EXPERIMENT 10: Soap Swirls Challenge: See how water moves—go with the flow! WHAT YOU NEED: • Clear plastic bottle or jar with a tight-fitting, screw-on cap or lid (A clear plastic water bottle, especially one with ridges, works great) • Liquid hand soap that has glycol stearate in it (The brand we used is Colgate-Palmolive’s Softsoap®, but any brand of liquid soap with “glycol stearate”—not “glycol distearate”— will work; check the ingredients on the label.) • Water • Food coloring • Clear tape Screw the cap on the bottle. Turn the bottle upside-down a few times to mix the soap and water. If you get foam, take the cap off and trickle some more water into the bottle. The foam will run over the edge. Recap the bottle tightly. 3. 5. Twirl the bottle slowly. What do you see? What happens when you stop twirling the bottle? What happens if you spin it quickly? STEP-BY-STEP: Fill the bottle or jar about 1/4 full with liquid soap. Add a drop or two of food coloring. The coloring will make the swirls easier to see. 1. Turn on your faucet so you have just a trickle of water. Use that to fill up the rest of the bottle. (If you run the water too hard, you’ll get foam.) Make sure that the water fills the bottle all the way to the very top. 2. 4. 6. Dry the bottle and the cap, then wrap clear tape around it so the bottle won’t leak. Try shaking the bottle up and down or side to side. What different patterns do you see inside the bottle? For more fun and conservation-related experiments, please visit www.plumbingexcellence.org EXPERIMENT 10: Soap Swirls Challenge: See how water moves—go with the flow! 7. If the liquid inside the bottle looks like it’s all one solid color, just twirl or shake it again to make more patterns. If the cap on the bottle is sealed, Go with the Flow can last for years. QUESTIONS: ? • What kind of patterns do you see in your bottle? What do you see when you turn the bottle slowly? Do you see smooth streaks in the water? When layers of water are moving slowly and smoothly past each other, you get this pattern, which scientists call laminar flow. • What happens when you suddenly stop turning the bottle? What happens when you turn it very fast? Do you see lots of swirls and wavy patterns? When one layer of water moves rapidly past another layer of water, it causes turbulence, which you see as swirly patterns.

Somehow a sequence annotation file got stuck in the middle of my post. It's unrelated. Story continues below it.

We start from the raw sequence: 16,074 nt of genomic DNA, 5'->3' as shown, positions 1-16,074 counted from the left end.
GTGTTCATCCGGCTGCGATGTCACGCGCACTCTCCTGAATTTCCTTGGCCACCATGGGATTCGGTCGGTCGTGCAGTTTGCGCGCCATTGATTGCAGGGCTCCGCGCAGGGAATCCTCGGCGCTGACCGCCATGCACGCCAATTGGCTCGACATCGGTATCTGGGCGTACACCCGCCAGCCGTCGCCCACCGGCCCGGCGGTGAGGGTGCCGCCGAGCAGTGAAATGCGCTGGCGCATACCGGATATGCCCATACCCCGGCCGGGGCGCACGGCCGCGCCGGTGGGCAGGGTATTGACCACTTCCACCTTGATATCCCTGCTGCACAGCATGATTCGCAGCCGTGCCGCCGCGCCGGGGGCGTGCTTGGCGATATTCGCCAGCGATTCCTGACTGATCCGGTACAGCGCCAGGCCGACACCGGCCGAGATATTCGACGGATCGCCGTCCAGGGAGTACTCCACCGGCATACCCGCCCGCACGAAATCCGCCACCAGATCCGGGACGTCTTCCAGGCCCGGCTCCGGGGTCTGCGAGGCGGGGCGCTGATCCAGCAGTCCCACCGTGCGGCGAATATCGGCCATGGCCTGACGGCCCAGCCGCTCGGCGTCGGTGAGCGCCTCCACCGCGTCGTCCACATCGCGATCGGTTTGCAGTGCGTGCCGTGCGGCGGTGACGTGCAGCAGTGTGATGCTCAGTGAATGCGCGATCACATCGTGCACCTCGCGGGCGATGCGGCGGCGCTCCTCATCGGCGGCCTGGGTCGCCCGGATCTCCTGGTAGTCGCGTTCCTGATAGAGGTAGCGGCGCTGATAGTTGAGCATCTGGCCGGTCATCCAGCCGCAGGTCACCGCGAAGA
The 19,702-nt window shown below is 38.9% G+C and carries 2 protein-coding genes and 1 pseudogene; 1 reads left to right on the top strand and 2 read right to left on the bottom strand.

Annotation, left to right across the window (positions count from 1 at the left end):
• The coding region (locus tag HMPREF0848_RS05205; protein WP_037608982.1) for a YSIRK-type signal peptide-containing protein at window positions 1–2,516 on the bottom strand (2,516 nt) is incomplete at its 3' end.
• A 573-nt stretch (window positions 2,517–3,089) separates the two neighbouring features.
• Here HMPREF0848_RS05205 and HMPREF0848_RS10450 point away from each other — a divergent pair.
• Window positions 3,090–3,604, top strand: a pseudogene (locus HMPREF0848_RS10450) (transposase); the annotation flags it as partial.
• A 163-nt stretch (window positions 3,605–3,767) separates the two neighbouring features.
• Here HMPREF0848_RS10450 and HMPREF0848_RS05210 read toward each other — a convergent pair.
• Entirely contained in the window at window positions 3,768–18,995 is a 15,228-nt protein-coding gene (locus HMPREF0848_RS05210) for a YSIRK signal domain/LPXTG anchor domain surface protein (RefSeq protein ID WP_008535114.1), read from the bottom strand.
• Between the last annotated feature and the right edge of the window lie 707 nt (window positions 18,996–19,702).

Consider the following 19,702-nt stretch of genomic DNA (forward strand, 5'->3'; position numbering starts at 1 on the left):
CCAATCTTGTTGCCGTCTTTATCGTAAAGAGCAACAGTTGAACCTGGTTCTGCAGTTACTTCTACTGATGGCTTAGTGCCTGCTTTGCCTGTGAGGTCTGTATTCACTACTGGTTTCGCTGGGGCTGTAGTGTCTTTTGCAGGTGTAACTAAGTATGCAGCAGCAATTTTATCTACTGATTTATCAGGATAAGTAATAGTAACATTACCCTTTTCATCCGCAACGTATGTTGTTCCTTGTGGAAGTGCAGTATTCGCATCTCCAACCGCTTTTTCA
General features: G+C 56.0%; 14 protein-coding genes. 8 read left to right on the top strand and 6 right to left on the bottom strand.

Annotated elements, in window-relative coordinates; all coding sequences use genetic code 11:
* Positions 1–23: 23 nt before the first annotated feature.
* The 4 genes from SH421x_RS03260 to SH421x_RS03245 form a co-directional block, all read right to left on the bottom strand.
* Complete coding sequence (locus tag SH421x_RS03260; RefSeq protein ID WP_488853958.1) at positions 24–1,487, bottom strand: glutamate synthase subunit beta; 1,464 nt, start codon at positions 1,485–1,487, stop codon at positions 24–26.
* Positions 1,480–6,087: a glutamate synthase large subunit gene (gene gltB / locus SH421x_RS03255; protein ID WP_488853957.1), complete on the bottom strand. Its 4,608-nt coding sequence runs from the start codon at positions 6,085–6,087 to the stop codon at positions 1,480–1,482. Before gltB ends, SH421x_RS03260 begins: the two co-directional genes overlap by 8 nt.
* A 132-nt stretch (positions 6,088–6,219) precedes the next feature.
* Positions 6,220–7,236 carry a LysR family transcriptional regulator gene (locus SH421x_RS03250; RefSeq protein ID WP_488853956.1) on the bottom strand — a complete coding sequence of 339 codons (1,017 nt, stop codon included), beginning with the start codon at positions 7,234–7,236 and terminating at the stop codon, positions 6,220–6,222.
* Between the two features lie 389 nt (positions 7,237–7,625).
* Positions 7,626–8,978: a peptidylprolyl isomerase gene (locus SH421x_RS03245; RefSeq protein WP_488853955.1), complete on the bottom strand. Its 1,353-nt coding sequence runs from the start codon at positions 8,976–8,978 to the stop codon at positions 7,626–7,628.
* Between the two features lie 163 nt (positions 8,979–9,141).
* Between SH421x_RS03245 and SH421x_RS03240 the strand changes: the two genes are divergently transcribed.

© Copyright 2018